# Is following subset of $\mathbb{Q^3}$ a subspace?

Given a set of vectors:

$$M = \{(a, b, c)\ |\ a^2= b^2 = c^2 \vee 3a = b+c \}$$

Is M a subspace of $$\mathbb{Q^3}$$?

I've already done the multiplication with a scalar, but I'm stuck at the addition of two vectors:

So if we have two vectors $$(a_1,b_1,c_1)$$ and $$(a_2,b_2,c_2)$$ which fulfill these conditions, for their sum we have:

$$a_1^2 + 2a_1a_2 + a_2^2 = b_1^2 + 2b_1b_2 + b_2^2$$, and thus

$$a_1a_2 = b_1b_2$$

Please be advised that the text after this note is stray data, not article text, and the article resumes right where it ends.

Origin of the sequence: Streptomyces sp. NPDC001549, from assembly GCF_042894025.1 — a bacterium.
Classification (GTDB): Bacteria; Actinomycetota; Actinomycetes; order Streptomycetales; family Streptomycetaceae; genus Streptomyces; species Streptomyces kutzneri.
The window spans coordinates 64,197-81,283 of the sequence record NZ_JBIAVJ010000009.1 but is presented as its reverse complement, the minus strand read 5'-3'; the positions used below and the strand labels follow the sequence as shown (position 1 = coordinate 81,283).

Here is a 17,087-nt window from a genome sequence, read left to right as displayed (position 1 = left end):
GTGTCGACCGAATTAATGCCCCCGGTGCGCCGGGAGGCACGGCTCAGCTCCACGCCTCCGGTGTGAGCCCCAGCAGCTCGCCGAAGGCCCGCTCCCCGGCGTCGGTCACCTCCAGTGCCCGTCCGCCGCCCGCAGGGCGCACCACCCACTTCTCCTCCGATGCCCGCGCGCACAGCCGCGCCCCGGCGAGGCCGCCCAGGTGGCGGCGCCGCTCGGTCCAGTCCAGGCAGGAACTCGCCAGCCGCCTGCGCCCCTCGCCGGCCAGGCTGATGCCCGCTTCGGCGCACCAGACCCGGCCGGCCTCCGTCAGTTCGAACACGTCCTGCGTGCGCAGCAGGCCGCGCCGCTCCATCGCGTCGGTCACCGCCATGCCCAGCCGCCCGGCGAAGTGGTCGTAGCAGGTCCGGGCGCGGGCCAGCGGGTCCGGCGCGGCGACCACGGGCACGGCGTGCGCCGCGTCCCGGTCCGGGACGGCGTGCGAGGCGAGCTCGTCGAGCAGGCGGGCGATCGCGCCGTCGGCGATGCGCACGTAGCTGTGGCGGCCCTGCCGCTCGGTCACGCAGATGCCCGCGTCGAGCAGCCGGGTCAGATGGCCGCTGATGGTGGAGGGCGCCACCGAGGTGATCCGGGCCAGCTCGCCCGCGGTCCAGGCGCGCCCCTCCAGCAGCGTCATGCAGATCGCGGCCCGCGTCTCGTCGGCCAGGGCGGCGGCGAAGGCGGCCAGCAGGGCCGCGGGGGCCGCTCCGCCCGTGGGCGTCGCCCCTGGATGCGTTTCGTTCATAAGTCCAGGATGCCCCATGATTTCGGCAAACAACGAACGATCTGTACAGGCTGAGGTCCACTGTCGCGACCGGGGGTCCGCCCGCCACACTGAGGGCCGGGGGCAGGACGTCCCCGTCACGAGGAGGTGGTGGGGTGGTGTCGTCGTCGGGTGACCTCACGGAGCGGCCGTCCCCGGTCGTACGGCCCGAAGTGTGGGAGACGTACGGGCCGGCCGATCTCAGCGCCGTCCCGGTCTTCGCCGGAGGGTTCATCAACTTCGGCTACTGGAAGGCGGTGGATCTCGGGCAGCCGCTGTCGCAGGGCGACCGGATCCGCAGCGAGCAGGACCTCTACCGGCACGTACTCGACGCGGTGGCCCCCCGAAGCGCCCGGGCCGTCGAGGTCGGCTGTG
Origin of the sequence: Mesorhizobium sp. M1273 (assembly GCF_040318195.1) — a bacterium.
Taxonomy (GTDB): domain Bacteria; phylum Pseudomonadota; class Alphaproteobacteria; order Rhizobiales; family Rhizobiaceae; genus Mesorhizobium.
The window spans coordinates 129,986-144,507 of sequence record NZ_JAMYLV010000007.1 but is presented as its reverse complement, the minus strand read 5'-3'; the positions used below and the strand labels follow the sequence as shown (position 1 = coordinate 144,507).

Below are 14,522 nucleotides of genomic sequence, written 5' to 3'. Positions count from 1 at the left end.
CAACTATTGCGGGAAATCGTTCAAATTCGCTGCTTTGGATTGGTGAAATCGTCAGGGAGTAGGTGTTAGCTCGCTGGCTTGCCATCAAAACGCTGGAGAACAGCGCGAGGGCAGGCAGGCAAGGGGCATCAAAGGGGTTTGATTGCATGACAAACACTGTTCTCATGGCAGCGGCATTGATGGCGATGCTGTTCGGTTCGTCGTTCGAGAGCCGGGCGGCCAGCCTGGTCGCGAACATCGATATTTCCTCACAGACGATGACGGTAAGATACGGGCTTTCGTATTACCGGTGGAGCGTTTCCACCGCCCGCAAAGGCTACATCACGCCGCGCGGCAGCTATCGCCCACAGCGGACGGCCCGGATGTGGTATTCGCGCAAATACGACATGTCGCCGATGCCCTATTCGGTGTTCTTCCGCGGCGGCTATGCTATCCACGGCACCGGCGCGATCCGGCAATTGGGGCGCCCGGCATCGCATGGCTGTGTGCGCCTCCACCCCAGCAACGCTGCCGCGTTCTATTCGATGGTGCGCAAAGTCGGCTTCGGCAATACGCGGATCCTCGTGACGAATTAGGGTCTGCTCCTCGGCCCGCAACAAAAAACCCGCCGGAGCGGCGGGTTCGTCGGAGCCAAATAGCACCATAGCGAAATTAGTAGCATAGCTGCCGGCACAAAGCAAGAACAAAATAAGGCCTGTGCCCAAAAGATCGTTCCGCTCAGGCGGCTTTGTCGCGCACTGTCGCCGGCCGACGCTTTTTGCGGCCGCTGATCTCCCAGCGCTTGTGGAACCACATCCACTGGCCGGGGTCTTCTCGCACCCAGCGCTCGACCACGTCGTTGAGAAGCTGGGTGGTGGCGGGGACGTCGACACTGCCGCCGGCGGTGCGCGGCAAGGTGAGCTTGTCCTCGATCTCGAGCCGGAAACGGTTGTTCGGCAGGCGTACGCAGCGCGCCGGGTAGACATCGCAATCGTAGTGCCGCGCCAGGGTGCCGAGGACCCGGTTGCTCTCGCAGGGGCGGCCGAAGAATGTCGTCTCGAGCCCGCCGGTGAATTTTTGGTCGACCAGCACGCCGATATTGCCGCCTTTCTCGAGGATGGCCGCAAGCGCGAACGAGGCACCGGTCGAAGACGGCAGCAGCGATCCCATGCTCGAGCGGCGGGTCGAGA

For both $$a_1$$ and $$a_2$$ we have $$a^2-b^2=0 \Rightarrow a = b \vee a = -b$$

If $$a_1=b_1$$ then $$a_2 = b_2 \vee a_2 = -b_2$$, so I guess $$M$$ is not a subspace, because the equality doesn't hold always. Am I right?

• $\Bbb Q_3=\Bbb Q^3$? $x=a$? $y=b$? $z=c$? – Lord Shark the Unknown Dec 21 '18 at 21:04

Well, the triples $$(1,1,1)$$ and $$(-1,1,1)$$ are elements of $$M$$, however their sum $$(1,1,1) + (-1,1,1) = (0,2,2)$$ is not, so $$M$$ cannot be a linear subspace.